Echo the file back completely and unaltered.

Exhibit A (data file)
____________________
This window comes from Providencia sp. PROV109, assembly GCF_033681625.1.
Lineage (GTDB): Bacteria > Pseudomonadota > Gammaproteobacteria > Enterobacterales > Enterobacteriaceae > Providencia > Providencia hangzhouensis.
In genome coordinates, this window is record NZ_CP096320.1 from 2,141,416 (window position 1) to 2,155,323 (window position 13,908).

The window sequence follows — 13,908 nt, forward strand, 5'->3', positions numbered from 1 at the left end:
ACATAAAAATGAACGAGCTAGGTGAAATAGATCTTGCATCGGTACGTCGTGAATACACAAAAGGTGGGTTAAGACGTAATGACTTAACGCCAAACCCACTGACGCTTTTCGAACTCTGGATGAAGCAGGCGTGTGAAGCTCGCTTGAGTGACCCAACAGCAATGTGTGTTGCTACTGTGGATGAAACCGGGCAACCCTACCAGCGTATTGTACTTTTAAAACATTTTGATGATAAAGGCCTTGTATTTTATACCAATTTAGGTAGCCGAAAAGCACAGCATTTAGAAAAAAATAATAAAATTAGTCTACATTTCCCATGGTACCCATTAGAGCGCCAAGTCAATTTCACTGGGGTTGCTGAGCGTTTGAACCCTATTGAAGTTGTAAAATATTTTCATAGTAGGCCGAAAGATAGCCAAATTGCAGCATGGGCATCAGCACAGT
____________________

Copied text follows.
This window comes from Providencia sp. PROV109, assembly GCF_033681625.1.
Lineage (GTDB): Bacteria > Pseudomonadota > Gammaproteobacteria > Enterobacterales > Enterobacteriaceae > Providencia > Providencia hangzhouensis.
In genome coordinates, this window is record NZ_CP096320.1 from 2,141,416 (window position 1) to 2,155,323 (window position 13,908).

The window sequence follows — 13,908 nt, forward strand, 5'->3', positions numbered from 1 at the left end:
ACATAAAAATGAACGAGCTAGGTGAAATAGATCTTGCATCGGTACGTCGTGAATACACAAAAGGTGGGTTAAGACGTAATGACTTAACGCCAAACCCACTGACGCTTTTCGAACTCTGGATGAAGCAGGCGTGTGAAGCTCGCTTGAGTGACCCAACAGCAATGTGTGTTGCTACTGTGGATGAAACCGGGCAACCCTACCAGCGTATTGTACTTTTAAAACATTTTGATGATAAAGGCCTTGTATTTTATACCAATTTAGGTAGCCGAAAAGCACAGCATTTAGAAAAAAATAATAAAATTAGTCTACATTTCCCATGGTACCCATTAGAGCGCCAAGTCAATTTCACTGGGGTTGCTGAGCGTTTGAACCCTATTGAAGTTGTAAAATATTTTCATAGTAGGCCGAAAGATAGCCAAATTGCAGCATGGGCATCAGCACAGT